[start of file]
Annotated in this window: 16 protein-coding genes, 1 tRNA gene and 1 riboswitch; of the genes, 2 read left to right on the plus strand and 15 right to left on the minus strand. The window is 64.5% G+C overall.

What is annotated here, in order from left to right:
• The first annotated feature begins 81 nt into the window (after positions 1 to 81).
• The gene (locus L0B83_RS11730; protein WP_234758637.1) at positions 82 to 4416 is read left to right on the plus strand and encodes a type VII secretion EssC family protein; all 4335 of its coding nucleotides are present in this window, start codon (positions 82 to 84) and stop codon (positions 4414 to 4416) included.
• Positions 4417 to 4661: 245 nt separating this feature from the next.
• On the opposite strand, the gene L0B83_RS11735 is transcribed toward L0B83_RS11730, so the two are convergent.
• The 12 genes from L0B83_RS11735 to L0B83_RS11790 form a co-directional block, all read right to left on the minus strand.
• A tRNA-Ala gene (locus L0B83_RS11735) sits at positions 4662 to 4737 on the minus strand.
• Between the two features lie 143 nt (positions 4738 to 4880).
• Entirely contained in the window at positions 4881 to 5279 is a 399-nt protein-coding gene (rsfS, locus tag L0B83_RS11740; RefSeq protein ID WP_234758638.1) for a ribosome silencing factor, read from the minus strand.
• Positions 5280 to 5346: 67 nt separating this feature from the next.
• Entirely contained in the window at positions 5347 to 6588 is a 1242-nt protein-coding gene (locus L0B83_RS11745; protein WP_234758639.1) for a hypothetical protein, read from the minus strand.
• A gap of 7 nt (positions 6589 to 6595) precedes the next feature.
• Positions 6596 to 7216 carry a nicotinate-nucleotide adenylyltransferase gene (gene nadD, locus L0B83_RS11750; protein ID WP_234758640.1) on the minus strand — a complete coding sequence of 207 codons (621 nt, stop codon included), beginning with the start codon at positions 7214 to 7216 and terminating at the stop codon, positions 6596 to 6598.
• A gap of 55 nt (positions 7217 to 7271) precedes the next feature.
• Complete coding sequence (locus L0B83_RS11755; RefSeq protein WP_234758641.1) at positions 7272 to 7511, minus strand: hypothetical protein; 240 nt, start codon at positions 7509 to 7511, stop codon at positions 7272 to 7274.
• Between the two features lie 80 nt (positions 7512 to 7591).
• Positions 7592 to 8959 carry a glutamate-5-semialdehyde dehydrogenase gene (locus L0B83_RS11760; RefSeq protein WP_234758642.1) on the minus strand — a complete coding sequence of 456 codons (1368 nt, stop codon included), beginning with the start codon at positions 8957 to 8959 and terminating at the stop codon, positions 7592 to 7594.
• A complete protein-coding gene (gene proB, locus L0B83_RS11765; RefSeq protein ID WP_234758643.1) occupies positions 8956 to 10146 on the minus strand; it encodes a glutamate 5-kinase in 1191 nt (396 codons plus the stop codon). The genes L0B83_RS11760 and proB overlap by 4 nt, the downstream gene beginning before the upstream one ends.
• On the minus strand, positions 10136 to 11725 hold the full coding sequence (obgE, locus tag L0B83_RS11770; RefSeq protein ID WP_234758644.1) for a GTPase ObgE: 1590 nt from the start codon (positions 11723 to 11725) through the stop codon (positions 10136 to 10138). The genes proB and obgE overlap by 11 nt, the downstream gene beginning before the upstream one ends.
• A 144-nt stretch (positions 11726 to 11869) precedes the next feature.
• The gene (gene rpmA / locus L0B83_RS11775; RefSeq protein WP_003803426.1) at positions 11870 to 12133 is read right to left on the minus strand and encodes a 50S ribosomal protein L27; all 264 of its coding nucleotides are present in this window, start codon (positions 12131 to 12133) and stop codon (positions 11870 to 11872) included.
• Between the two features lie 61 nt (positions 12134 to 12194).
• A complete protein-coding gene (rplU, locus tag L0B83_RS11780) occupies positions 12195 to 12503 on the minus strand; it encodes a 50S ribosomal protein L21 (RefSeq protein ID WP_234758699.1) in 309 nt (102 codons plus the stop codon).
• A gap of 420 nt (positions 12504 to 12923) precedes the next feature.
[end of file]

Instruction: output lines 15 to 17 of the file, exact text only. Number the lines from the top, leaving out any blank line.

• A gap of 55 nt (positions 7217 to 7271) precedes the next feature.
• Complete coding sequence (locus L0B83_RS11755; RefSeq protein WP_234758641.1) at positions 7272 to 7511, minus strand: hypothetical protein; 240 nt, start codon at positions 7509 to 7511, stop codon at positions 7272 to 7274.
• Between the two features lie 80 nt (positions 7512 to 7591).